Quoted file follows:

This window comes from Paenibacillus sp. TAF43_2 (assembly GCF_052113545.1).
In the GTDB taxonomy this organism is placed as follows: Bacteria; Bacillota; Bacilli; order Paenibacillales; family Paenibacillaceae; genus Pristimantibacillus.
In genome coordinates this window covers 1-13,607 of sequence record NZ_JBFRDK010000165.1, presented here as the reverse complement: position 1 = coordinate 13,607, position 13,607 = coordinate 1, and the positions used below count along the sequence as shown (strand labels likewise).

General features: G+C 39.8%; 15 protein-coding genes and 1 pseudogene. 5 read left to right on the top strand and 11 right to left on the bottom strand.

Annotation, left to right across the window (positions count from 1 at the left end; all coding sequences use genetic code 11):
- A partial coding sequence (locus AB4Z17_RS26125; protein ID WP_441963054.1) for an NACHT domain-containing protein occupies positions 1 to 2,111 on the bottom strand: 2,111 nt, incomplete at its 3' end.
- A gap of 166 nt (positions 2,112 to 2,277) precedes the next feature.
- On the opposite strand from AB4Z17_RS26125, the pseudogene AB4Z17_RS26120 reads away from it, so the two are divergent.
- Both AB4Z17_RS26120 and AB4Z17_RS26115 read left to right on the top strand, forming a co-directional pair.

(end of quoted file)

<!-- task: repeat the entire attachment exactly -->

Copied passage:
This window comes from Paenibacillus sp. TAF43_2 (assembly GCF_052113545.1).
In the GTDB taxonomy this organism is placed as follows: Bacteria; Bacillota; Bacilli; order Paenibacillales; family Paenibacillaceae; genus Pristimantibacillus.
In genome coordinates this window covers 1-13,607 of sequence record NZ_JBFRDK010000165.1, presented here as the reverse complement: position 1 = coordinate 13,607, position 13,607 = coordinate 1, and the positions used below count along the sequence as shown (strand labels likewise).

General features: G+C 39.8%; 15 protein-coding genes and 1 pseudogene. 5 read left to right on the top strand and 11 right to left on the bottom strand.

Annotation, left to right across the window (positions count from 1 at the left end; all coding sequences use genetic code 11):
- A partial coding sequence (locus AB4Z17_RS26125; protein ID WP_441963054.1) for an NACHT domain-containing protein occupies positions 1 to 2,111 on the bottom strand: 2,111 nt, incomplete at its 3' end.
- A gap of 166 nt (positions 2,112 to 2,277) precedes the next feature.
- On the opposite strand from AB4Z17_RS26125, the pseudogene AB4Z17_RS26120 reads away from it, so the two are divergent.
- Both AB4Z17_RS26120 and AB4Z17_RS26115 read left to right on the top strand, forming a co-directional pair.